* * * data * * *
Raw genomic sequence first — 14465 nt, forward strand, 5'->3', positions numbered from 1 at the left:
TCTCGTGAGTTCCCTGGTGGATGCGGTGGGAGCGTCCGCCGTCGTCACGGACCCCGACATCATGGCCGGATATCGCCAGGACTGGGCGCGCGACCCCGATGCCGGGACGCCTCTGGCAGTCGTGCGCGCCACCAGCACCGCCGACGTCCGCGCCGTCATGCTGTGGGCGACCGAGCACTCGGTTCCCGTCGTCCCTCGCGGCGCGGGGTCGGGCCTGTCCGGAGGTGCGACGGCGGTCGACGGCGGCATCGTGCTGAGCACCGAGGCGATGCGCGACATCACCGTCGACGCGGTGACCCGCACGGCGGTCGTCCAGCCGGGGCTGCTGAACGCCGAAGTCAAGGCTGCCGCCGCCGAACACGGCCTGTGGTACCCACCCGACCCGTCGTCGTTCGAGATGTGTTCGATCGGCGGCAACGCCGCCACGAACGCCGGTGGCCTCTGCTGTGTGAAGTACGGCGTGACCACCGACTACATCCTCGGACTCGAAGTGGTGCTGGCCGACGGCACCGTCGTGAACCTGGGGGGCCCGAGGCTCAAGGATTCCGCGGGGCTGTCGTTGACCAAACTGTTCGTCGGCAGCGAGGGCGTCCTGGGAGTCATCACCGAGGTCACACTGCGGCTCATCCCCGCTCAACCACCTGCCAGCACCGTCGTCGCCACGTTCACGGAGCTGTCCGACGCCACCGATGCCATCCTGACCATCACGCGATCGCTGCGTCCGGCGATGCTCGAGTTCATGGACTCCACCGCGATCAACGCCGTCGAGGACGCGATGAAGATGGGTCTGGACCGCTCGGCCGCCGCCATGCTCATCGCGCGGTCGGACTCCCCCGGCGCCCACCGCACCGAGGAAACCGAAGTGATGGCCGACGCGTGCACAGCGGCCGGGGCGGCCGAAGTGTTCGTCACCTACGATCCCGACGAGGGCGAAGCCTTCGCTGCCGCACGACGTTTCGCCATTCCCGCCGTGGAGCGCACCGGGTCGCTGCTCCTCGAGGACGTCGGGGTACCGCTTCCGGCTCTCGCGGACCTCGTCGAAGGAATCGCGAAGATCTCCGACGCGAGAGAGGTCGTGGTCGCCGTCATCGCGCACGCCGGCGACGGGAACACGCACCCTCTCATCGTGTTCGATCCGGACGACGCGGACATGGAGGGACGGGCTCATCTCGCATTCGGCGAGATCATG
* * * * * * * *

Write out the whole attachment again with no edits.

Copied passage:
Raw genomic sequence first — 14465 nt, forward strand, 5'->3', positions numbered from 1 at the left:
TCTCGTGAGTTCCCTGGTGGATGCGGTGGGAGCGTCCGCCGTCGTCACGGACCCCGACATCATGGCCGGATATCGCCAGGACTGGGCGCGCGACCCCGATGCCGGGACGCCTCTGGCAGTCGTGCGCGCCACCAGCACCGCCGACGTCCGCGCCGTCATGCTGTGGGCGACCGAGCACTCGGTTCCCGTCGTCCCTCGCGGCGCGGGGTCGGGCCTGTCCGGAGGTGCGACGGCGGTCGACGGCGGCATCGTGCTGAGCACCGAGGCGATGCGCGACATCACCGTCGACGCGGTGACCCGCACGGCGGTCGTCCAGCCGGGGCTGCTGAACGCCGAAGTCAAGGCTGCCGCCGCCGAACACGGCCTGTGGTACCCACCCGACCCGTCGTCGTTCGAGATGTGTTCGATCGGCGGCAACGCCGCCACGAACGCCGGTGGCCTCTGCTGTGTGAAGTACGGCGTGACCACCGACTACATCCTCGGACTCGAAGTGGTGCTGGCCGACGGCACCGTCGTGAACCTGGGGGGCCCGAGGCTCAAGGATTCCGCGGGGCTGTCGTTGACCAAACTGTTCGTCGGCAGCGAGGGCGTCCTGGGAGTCATCACCGAGGTCACACTGCGGCTCATCCCCGCTCAACCACCTGCCAGCACCGTCGTCGCCACGTTCACGGAGCTGTCCGACGCCACCGATGCCATCCTGACCATCACGCGATCGCTGCGTCCGGCGATGCTCGAGTTCATGGACTCCACCGCGATCAACGCCGTCGAGGACGCGATGAAGATGGGTCTGGACCGCTCGGCCGCCGCCATGCTCATCGCGCGGTCGGACTCCCCCGGCGCCCACCGCACCGAGGAAACCGAAGTGATGGCCGACGCGTGCACAGCGGCCGGGGCGGCCGAAGTGTTCGTCACCTACGATCCCGACGAGGGCGAAGCCTTCGCTGCCGCACGACGTTTCGCCATTCCCGCCGTGGAGCGCACCGGGTCGCTGCTCCTCGAGGACGTCGGGGTACCGCTTCCGGCTCTCGCGGACCTCGTCGAAGGAATCGCGAAGATCTCCGACGCGAGAGAGGTCGTGGTCGCCGTCATCGCGCACGCCGGCGACGGGAACACGCACCCTCTCATCGTGTTCGATCCGGACGACGCGGACATGGAGGGACGGGCTCATCTCGCATTCGGCGAGATCATG